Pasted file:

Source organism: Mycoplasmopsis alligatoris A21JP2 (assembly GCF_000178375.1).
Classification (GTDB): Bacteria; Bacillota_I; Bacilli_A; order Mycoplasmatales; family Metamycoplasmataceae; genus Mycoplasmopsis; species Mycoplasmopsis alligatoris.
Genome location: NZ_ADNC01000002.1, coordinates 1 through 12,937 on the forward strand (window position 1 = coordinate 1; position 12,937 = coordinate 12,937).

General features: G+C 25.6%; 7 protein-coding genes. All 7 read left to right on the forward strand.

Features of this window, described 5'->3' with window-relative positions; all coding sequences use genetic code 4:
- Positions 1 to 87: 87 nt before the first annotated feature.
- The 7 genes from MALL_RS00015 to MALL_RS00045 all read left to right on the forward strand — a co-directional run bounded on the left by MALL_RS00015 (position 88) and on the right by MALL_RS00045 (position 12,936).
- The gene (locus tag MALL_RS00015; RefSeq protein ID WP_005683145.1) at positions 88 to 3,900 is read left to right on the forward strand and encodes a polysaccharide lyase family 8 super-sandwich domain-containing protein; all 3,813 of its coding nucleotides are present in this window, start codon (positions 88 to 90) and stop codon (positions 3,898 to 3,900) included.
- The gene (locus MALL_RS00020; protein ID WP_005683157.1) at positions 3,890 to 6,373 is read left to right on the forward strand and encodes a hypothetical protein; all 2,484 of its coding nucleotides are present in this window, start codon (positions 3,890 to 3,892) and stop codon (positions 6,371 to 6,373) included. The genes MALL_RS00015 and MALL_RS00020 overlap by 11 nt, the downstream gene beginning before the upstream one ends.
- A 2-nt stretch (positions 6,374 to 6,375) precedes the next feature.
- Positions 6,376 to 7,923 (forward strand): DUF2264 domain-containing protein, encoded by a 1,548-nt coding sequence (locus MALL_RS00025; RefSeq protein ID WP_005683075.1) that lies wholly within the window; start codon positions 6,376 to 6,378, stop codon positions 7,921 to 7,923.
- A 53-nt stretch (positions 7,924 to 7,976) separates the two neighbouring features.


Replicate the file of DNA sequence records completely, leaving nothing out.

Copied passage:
Source organism: Mycoplasmopsis alligatoris A21JP2 (assembly GCF_000178375.1).
Classification (GTDB): Bacteria; Bacillota_I; Bacilli_A; order Mycoplasmatales; family Metamycoplasmataceae; genus Mycoplasmopsis; species Mycoplasmopsis alligatoris.
Genome location: NZ_ADNC01000002.1, coordinates 1 through 12,937 on the forward strand (window position 1 = coordinate 1; position 12,937 = coordinate 12,937).

General features: G+C 25.6%; 7 protein-coding genes. All 7 read left to right on the forward strand.

Features of this window, described 5'->3' with window-relative positions; all coding sequences use genetic code 4:
- Positions 1 to 87: 87 nt before the first annotated feature.
- The 7 genes from MALL_RS00015 to MALL_RS00045 all read left to right on the forward strand — a co-directional run bounded on the left by MALL_RS00015 (position 88) and on the right by MALL_RS00045 (position 12,936).
- The gene (locus tag MALL_RS00015; RefSeq protein ID WP_005683145.1) at positions 88 to 3,900 is read left to right on the forward strand and encodes a polysaccharide lyase family 8 super-sandwich domain-containing protein; all 3,813 of its coding nucleotides are present in this window, start codon (positions 88 to 90) and stop codon (positions 3,898 to 3,900) included.
- The gene (locus MALL_RS00020; protein ID WP_005683157.1) at positions 3,890 to 6,373 is read left to right on the forward strand and encodes a hypothetical protein; all 2,484 of its coding nucleotides are present in this window, start codon (positions 3,890 to 3,892) and stop codon (positions 6,371 to 6,373) included. The genes MALL_RS00015 and MALL_RS00020 overlap by 11 nt, the downstream gene beginning before the upstream one ends.
- A 2-nt stretch (positions 6,374 to 6,375) precedes the next feature.
- Positions 6,376 to 7,923 (forward strand): DUF2264 domain-containing protein, encoded by a 1,548-nt coding sequence (locus MALL_RS00025; RefSeq protein ID WP_005683075.1) that lies wholly within the window; start codon positions 6,376 to 6,378, stop codon positions 7,921 to 7,923.
- A 53-nt stretch (positions 7,924 to 7,976) separates the two neighbouring features.